Ten Legendary Indiana Food Brands

If you’re a fan of any of these foods, you have Indiana to thank!

Food… who doesn’t love it, right? Sweet, salty or spicy, food is something everyone has in common. We all eat it. We all appreciate it. But have you ever given much thought to where this food comes from? No, I’m not talking about eating a burger and thinking about the cow. What I am referring to here is where this food was made or started. When we think of food in this sense, Indiana is home to some of the most iconic foods we all know and love today.

It’s true, Indiana (in a way) is responsible for some of the food brands we all eat. To be honest, I learned a thing or two while writing this because I had no idea some of these foods had Indiana ties. It’s pretty cool to know that our home country has produced some of the best and most iconic food brands for the world to enjoy. So what are some of these food brands? Let’s dive into 10 legendary food brands from Indiana!

1. Red gold

Walmart/Canva

Walmart/Canva

This Orestes-based processing company (with additional plants in Elwood and Geneva) has their tomato products on shelves in all 50 states, and I’d bet you’ve consumed at least one of their products in the past of your life…many times.

2. 5 hour energy

Walmart/Canva

Walmart/Canva

You’ve seen them at gas stations all over the country, but did you know that 5-Hour Energy drinks are made in Wabash, Indiana?

3. Miracle bread

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If you’ve ever eaten a sandwich in your life, chances are you’ve eaten Wonder Bread… Ricky Bobby’s official bread! Wonder bread was first introduced to Indianapolis in 1921 by the Taggart Baking Company.

4. Jet-Puffed Marshmallows

Walmart/Canva

Walmart/Canva

These campfire-friendly treats are made at a Kraft factory in Kendallville.

5. Papa John’s Pizza

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We all know the catchphrase: “Better Ingredients. Better Pizza. Papa Johns.” However, this giant pizza chain was founded in Jeffersonville, Indiana by “Papa John” Schnatter.

6. KFC

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This one might be a bit of a stretch, but hear me out. Although Kentucky Fried Chicken didn’t open in Indiana, it did (in a way) make its debut in Hoosier State. How? Colonel Harland Sanders was actually born just outside of Henryville, Indiana. So, technically KFC is an Indiana thing.

7. Orville Redenbacher’s Popcorn

Walmart/Canva

Walmart/Canva

According to

” target=”_blank”>Indianapolis Monthly:

The brand has since been swallowed up by a conglomerate, but for years the popcorn of Brazilian, Indiana-born and Purdue graduate Orville Redenbacher was a made-in-Indiana affair. Valparaiso, site of the company, even has an annual festival to honor this fact.

8. Doritos

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One of the biggest names in token gambling is Doritos. Although they weren’t originally created here in Indiana, they are currently made at the Frito-Lay factory in Frankfort East. So it counts!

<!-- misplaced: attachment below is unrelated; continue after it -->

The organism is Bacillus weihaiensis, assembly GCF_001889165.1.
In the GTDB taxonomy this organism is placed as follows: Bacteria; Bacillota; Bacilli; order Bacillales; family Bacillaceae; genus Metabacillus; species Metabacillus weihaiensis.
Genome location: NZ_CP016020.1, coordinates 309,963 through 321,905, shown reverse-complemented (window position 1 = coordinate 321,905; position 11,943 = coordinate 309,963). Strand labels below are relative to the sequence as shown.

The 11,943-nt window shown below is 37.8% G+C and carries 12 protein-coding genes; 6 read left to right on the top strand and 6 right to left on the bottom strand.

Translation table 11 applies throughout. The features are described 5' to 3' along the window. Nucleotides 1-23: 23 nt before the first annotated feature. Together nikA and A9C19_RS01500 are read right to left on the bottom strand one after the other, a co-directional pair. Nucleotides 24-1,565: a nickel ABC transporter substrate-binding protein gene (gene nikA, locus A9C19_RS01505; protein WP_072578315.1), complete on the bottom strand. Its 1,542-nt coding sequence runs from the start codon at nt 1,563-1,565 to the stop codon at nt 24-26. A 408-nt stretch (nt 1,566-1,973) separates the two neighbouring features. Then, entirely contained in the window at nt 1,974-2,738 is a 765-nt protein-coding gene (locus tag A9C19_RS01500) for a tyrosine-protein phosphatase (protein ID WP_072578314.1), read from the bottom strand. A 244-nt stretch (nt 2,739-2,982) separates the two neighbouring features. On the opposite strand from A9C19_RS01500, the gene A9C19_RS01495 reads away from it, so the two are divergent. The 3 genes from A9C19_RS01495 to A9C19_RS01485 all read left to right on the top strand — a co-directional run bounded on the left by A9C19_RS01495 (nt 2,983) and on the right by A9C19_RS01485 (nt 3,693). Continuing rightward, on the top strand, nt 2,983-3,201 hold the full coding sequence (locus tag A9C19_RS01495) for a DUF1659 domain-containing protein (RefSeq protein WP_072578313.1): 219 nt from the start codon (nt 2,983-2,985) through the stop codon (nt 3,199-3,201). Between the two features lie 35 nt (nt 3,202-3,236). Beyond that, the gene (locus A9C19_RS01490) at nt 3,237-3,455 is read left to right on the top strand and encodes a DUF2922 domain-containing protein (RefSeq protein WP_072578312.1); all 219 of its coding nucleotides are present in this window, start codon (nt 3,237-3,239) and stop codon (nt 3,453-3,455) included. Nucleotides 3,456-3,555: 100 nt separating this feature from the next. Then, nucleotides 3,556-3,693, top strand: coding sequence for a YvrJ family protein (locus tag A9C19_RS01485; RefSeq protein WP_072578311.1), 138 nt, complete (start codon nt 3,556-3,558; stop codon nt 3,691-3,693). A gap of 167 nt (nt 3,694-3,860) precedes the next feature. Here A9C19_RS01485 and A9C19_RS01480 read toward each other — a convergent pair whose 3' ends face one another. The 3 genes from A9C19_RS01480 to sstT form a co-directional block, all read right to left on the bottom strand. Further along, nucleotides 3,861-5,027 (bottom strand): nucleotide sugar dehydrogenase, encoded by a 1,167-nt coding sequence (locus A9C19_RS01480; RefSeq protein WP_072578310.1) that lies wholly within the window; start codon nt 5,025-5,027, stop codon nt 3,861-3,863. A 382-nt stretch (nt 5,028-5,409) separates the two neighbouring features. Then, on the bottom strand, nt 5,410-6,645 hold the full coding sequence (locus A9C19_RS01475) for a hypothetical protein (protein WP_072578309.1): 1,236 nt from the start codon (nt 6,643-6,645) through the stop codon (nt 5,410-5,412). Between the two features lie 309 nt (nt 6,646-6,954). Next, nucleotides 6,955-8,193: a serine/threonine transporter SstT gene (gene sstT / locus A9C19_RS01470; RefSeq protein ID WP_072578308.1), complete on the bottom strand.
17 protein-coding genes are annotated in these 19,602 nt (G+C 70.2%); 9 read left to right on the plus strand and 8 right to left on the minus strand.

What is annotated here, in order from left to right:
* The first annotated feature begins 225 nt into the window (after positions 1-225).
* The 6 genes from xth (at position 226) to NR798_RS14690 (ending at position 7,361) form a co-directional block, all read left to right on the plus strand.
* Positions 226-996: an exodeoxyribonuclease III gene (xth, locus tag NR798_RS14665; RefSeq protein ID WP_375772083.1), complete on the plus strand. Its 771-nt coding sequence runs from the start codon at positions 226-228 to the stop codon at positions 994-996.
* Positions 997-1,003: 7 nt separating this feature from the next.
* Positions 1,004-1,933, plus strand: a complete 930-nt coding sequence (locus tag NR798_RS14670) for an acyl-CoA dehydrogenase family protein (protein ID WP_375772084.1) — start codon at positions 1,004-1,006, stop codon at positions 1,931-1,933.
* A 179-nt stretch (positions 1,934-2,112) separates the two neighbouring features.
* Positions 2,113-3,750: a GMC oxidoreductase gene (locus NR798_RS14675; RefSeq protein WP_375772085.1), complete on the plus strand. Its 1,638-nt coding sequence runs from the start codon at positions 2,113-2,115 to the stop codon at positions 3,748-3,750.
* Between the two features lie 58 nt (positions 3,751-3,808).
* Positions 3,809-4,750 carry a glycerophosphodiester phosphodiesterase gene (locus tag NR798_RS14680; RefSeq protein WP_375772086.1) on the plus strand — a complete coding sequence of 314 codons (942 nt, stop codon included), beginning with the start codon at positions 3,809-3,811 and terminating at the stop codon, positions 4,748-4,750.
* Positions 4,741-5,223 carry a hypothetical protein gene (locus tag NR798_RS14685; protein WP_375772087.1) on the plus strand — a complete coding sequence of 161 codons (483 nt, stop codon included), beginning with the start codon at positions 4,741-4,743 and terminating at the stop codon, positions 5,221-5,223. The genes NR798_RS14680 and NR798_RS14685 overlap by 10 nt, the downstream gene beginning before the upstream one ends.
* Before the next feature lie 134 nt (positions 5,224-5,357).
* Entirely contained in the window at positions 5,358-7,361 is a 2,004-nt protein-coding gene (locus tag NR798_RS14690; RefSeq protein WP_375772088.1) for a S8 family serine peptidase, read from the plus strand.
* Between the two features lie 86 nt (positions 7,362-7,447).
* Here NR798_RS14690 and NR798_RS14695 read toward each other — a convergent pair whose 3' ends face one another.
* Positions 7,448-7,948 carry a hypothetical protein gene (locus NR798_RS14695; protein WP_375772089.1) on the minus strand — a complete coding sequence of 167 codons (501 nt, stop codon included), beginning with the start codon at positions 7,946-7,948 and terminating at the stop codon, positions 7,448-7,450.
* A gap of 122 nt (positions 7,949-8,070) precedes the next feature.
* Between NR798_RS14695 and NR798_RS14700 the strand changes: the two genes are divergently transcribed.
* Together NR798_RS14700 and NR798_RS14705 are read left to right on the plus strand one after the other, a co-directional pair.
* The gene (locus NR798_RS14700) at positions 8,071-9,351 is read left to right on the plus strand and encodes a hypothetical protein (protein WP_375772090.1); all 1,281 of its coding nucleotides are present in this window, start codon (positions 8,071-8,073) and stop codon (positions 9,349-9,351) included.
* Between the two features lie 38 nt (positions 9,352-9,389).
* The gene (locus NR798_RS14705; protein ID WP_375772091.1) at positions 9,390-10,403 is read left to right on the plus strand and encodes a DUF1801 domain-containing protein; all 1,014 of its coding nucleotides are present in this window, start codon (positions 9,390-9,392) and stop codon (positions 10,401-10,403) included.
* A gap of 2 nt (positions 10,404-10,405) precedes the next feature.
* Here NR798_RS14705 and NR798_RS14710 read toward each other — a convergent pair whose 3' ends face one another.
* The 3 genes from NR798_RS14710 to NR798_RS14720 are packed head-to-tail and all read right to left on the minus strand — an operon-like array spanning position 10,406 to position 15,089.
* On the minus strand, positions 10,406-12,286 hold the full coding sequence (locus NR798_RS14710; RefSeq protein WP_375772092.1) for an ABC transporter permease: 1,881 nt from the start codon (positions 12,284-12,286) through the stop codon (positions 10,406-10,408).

9. Van Camp Pork and Beans

Walmart/Canva

Walmart/Canva

10. Mikesell Potato Chips

Mikesell’s/Canva

Mikesell’s/Canva

Mikesell’s delicious potato chips can be found all over the country. In fact, my dad’s favorite potato chips are their scallion flavored potato chips. The company itself is based in Ohio, but the chips are actually produced in Indianapolis.

(H/T-

” target=”_blank”>Indianapolis Monthly)

SEE: 11 Unique Attractions You’ll Only Find in Indiana

WATCH: Here’s why Indiana is pretty much the best place on Earth [As Told by Hoosiers]

Reddit user u/youcanneverbanme recently asked fellow Hoosiers from the Indiana subreddit what they like about living here. The question received hundreds of responses and the vast majority of them were positive. Of course, there were some who were negative because there are sad people who are perpetually angry on the internet and want everyone to know for some reason, but we won’t get into that. We want to focus on the good, and when it comes to the good, there’s plenty to enjoy.

40 Real Indiana Towns With Quirky, Weird, and Funny Names

Outside of the big cities, Hoosier State is full of tiny little towns that you’ve probably passed through on your way to one of these towns. Most of them are probably between 100 and 150 years old, or even older, and have been around much longer than major metropolitan areas such as Indianapolis, Fort Wayne, South Bend, and Evansville. As a rule, they were started by the first settlers who found their way to the state and decided to return home. Eventually others joined in and a community was formed. Over time, as the surrounding areas developed, most of them were incorporated into those areas and governed by the nearest city or county governing body, making them officially “unincorporated”, meaning they did not have their own formally organized municipal government.

A scroll through Wikipedia’s long list of unincorporated communities in Indiana shows that several of them have names that by today’s standards would be considered bizarre, eccentric, or downright funny. These are my 40 favorites.
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